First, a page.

For the Bruce Springsteen fan who has everything: The Long Branch, N.J., home where the Boss wrote "Born to Run" is for sale . (You can read about the birth of that seminal record here .) It's small (828 square feet) and rather run-down looking, but the asking price is a cool $299,000, about $50,000 more than comparable houses in the neighborhood. That means the famous musician's mere presence nearly 35 years ago adds about 20 percent to its value.
This isn't the first instance of pop culture inflating real estate prices. In 1988, Bob Dylan's childhood home in the northern Minnesota town of Hibbing was up for sale at $84,000 , a whole lot more than the appraised value of $46,000. (Relatedly, Dylan may have been looking at the Springsteen house —yes, the same one—when he was detained by police this summer and has recently visited John Lennon's childhood home , as well as Neil Young's .)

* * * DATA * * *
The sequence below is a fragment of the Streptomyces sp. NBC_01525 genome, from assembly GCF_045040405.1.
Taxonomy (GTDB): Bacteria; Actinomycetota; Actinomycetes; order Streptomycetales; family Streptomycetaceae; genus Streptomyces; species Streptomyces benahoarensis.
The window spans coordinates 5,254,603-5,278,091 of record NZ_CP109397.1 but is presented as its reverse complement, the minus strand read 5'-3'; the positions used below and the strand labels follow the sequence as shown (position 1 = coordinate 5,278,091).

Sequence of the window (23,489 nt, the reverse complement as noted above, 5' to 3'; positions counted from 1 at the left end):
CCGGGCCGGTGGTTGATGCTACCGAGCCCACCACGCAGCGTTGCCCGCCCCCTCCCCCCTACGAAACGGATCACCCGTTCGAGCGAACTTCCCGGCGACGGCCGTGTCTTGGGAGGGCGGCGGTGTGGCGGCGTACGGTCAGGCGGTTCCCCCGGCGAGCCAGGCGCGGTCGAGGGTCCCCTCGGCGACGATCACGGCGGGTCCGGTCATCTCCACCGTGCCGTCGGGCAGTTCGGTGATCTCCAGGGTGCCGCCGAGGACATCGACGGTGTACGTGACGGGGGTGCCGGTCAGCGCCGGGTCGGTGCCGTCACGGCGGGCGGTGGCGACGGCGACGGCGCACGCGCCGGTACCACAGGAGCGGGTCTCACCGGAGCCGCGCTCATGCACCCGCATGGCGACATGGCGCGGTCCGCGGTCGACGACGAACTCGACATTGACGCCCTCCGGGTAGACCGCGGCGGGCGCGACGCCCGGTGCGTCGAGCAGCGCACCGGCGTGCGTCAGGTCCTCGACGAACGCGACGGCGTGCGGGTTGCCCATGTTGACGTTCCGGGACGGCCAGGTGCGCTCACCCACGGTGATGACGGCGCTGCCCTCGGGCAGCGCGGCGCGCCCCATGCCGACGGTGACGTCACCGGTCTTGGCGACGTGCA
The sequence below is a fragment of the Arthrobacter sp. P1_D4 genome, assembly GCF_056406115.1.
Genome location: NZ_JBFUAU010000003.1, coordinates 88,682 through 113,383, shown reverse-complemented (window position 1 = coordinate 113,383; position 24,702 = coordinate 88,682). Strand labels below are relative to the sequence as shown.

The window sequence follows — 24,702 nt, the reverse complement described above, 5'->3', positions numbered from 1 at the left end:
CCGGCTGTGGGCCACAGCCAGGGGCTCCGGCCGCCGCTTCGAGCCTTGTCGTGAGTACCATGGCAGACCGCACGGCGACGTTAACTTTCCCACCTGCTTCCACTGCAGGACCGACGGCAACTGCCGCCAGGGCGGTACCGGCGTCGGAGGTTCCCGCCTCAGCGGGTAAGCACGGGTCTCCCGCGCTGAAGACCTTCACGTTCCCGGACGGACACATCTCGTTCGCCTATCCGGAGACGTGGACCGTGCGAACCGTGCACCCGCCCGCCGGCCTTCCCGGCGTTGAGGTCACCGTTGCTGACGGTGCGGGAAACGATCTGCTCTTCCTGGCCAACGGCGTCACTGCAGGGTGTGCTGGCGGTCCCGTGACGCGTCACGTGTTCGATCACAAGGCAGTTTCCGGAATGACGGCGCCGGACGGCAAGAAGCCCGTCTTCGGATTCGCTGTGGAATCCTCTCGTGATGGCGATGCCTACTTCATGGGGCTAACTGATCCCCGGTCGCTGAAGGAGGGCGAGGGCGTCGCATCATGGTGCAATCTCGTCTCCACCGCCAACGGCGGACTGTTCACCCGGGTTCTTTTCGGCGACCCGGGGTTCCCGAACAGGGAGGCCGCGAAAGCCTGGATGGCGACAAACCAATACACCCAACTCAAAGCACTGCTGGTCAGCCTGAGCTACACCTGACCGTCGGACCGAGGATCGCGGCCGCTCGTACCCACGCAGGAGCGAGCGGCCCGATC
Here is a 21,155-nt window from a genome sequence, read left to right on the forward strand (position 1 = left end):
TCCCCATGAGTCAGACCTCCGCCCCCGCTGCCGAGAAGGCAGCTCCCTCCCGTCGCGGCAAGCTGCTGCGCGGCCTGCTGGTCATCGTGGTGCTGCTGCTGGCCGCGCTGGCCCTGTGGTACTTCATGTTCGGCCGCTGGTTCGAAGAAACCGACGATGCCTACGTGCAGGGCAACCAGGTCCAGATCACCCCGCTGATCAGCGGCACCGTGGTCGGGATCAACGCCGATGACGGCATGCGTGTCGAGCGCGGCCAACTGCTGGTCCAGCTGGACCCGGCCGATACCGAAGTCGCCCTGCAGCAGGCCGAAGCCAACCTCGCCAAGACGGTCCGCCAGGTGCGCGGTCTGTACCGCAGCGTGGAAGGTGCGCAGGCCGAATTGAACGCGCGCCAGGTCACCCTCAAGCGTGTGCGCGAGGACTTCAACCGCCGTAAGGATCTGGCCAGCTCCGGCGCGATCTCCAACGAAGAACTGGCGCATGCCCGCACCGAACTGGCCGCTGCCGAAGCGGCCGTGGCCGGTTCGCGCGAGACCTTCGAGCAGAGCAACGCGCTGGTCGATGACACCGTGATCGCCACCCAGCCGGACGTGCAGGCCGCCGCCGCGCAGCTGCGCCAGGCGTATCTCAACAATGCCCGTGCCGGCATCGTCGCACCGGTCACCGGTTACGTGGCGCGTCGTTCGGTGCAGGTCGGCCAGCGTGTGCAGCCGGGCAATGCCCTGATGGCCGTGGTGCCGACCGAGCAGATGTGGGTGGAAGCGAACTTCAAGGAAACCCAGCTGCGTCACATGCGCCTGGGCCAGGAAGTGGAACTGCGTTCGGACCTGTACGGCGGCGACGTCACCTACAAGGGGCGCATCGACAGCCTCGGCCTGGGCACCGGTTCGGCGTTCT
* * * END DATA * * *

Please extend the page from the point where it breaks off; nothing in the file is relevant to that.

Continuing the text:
And over in San Francisco, the house that hosted the Party of Five is about to be listed . No word yet on the asking price, but it went for $5.4 million in 1999, well above market value. Just around the corner, the house where Arnold Schwarzenegger got knocked up in Junior is also on the market —and went for $55,000 more than asking price last time it was listed, in 2007.
I wonder how the poor New Jersey guy who drops $300,000 for the privilege of walking on the boss's floor will explain the purchase to his wife. "Honey, you don't understand! Springsteen wrote 'Born to Run' surrounded by these very walls! It's like we're living in the song!" But as memorabilia go, at least it's bolder than a T-shirt or a poster .